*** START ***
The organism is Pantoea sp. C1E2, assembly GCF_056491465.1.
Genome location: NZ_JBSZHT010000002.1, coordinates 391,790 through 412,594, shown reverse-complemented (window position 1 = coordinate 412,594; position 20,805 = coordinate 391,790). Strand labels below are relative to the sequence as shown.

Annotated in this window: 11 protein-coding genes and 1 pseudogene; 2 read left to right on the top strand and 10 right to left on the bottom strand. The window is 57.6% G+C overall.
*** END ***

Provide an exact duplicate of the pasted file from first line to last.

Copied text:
The organism is Pantoea sp. C1E2, assembly GCF_056491465.1.
Genome location: NZ_JBSZHT010000002.1, coordinates 391,790 through 412,594, shown reverse-complemented (window position 1 = coordinate 412,594; position 20,805 = coordinate 391,790). Strand labels below are relative to the sequence as shown.

Annotated in this window: 11 protein-coding genes and 1 pseudogene; 2 read left to right on the top strand and 10 right to left on the bottom strand. The window is 57.6% G+C overall.